• Bad drivers were not punished sufficiently to change behavior

Today, only a dozen states and Puerto Rico are still considered no-fault. Other states modified their laws or returned to traditional tort liability systems. Use the Insurance.com car insurance coverage calculator to determine your optimal auto insurance coverage.

How does no-fault auto insurance work?

No-fault insurance only kicks in when you're injured in an auto accident. You don't need to contact the other driver's insurer, file witness statements and police reports, or wait for the other company's decision to pay (or worse, NOT pay). The no-fault process works like this:

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1. You are injured in a car accident.
2. Regardless of who is at fault, you file a claim with your insurer for expenses related to your injuries.
3. Your insurer reviews your claim and researches the accidents’ circumstances.
4. Benefits to which you are entitled are paid by your insurer.
5. You may not sue the at-fault party and he/she may not sue you, unless criteria are met for “serious” damages.

It’s important to note that no-fault is for injuries, not property damage. If your car is damaged by another driver in a no-fault state, you can still make a claim with the at-fault party’s property damage liability insurer.

What does no-fault insurance cover?

Your policy benefits generally cover your:

1. Pain and suffering
2. Inconvenience
3. Minor disfigurement
4. Punitive damages*

*Punitive damages are intended to punish another party who behaves irresponsibly.

To be compensated for property damage, such as repairs to your car and other property, you must file a traditional liability or collision claim, and the insurers will investigate and determine who was at fault and who owes whom. If you're not at fault, the other driver's liability policy should cover your damages; if you caused the accident, your own collision coverage should pay. (Note: collision insurance may not be required if you own your car outright; if you want this coverage, you have to purchase it as an option.)

No-fault restrictions on lawsuits

No-fault laws make it harder to sue for non-economic damages, such as pain and suffering for seemingly minor injuries. If you get a whiplash, for example, you're unlikely to meet the threshold for a lawsuit--soft tissue damage is not considered a serious injury.

Some states specify the types of injuries that allow you to step outside the no-fault system and file a lawsuit; these are called "verbal" states because the allowed injuries are described in words. Other states set their thresholds at certain levels of medical costs ("monetary" states) or length of disability.

Paying medical costs in a no-fault state

Some states require that you use your PIP benefits to pay medical costs first, then have your health insurer pick up the rest; other states require you to use your medical insurance first, then use PIP to cover deductibles and non-medical expenses.

In some states, the funds are paid directly to medical providers, while in others, the check goes directly to you.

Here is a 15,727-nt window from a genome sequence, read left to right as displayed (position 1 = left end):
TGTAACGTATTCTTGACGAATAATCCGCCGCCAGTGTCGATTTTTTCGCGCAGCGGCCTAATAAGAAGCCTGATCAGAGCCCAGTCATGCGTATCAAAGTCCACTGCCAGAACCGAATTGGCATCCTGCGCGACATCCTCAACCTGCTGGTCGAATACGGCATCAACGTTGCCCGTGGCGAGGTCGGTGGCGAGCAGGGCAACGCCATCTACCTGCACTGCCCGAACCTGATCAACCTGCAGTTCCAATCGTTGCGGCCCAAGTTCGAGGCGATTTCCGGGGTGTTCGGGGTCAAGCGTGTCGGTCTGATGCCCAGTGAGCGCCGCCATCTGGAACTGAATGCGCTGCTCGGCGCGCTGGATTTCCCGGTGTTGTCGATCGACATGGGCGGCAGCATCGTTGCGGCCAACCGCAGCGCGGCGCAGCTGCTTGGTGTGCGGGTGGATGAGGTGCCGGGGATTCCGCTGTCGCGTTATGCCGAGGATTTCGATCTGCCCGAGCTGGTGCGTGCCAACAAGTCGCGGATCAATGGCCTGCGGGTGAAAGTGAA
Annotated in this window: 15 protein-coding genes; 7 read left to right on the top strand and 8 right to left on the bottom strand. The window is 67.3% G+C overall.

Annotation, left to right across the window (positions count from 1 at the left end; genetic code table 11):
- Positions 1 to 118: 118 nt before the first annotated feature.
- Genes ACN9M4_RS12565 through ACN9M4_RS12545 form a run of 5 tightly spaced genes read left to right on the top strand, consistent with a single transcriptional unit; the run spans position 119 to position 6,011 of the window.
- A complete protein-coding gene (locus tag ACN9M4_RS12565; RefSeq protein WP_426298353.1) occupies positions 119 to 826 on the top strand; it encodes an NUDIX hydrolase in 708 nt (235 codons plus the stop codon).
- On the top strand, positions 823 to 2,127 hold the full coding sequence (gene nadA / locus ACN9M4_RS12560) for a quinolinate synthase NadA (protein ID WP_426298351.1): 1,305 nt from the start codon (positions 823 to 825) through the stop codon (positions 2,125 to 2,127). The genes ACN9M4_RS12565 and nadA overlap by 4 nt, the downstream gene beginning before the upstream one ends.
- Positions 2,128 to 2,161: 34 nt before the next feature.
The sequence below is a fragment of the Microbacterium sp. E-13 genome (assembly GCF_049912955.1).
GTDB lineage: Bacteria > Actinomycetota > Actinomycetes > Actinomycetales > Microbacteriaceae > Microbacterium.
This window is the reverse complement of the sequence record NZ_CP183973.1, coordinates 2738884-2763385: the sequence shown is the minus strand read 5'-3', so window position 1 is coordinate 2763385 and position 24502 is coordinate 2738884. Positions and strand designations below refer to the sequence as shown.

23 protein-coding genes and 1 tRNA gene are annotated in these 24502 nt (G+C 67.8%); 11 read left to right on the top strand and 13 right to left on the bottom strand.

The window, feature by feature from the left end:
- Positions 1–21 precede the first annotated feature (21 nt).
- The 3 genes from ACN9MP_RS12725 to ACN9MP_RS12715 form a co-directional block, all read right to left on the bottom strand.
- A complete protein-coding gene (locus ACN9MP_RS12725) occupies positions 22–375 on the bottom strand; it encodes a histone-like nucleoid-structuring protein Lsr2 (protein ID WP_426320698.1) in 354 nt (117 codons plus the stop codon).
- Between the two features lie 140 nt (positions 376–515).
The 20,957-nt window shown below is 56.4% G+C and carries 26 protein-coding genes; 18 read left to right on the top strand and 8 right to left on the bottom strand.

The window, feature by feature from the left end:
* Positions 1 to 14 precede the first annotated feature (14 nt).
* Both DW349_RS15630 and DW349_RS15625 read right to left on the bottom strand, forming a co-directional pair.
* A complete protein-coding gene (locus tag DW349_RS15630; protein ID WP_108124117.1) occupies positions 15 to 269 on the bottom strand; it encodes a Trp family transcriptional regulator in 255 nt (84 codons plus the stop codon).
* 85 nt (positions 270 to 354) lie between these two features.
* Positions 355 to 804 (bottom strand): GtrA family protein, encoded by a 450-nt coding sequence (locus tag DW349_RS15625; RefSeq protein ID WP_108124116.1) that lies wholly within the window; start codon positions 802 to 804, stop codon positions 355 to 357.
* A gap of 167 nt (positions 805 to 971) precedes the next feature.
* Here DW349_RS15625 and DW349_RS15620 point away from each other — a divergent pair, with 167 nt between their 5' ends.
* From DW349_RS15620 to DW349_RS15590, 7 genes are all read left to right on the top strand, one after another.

Will your insurance rates go up if an accident wasn't your fault?

In a no-fault car accident, the term "no-fault" does not mean that no-one cares who's responsible for causing an accident. It just means that injury benefits are paid by each party's insurer without regard to who is at fault. However, both insurers do investigate and assign blame.

Cheap car insurance companies name

If the investigation determines that you did not cause the accident, your rate is unlikely to increase. Michigan, for instance, rates drivers by the number of tickets and at-fault accidents on their records.

In some states, even if you're at least partially to blame for an accident, your rates may not increase, if you have not filed any claims during the past few years.

Advantages of no-fault car insurance

Most of the advantages of no-fault car insurance are connected to the limitations on lawsuits. In Southern California, for example, staged accidents happened so frequently that they actually got a name--the "swoop and squat.” Scammers zip in front of an innocent driver and hit the brakes before the victim can create a safe following distance. Then there's a claim for soft-tissue damages and a lawsuit for pain and suffering.

The real pain, though, was being felt by the victim -- a big settlement and a substantial premium increase the likely outcome. Not to mention the risk of injury to the victim caused by the scammer. In no-fault states, it's nearly impossible to sue after a minor mishap, making the whole exercise less attractive for crooks.

In addition, a Rand Corporation study concluded that no-fault insurers reimburse victims at a higher rate. Researchers characterized no-fault as a more "victim-friendly" approach. The study also found that no-fault systems do process claims faster and that consumers were more satisfied with the process.

Saving on no-fault auto insurance

It's vital to understand that just because your state government mandates no-fault insurance coverage, and regulates what insurers charge, it doesn't mean there's no competition for business among auto insurers.

Car insurance discount turning 25 funnyIt's your responsibility to compare insurance quotes from several companies when choosing insurance coverage. In addition, mandated coverage may not be enough to meet your needs. If you have assets to protect, you may need liability insurance coverage that goes beyond your standard policy, provided by an umbrella policy. If you own your car free and clear, and it's not a pile of junk, consider collision coverage to get it repaired if you're the at-fault party.

"No-fault" doesn't mean "no responsibility." Drive carefully.

­­­­­­­­­Additional reporting by Gina Pogol.

Find affordable auto insurance now >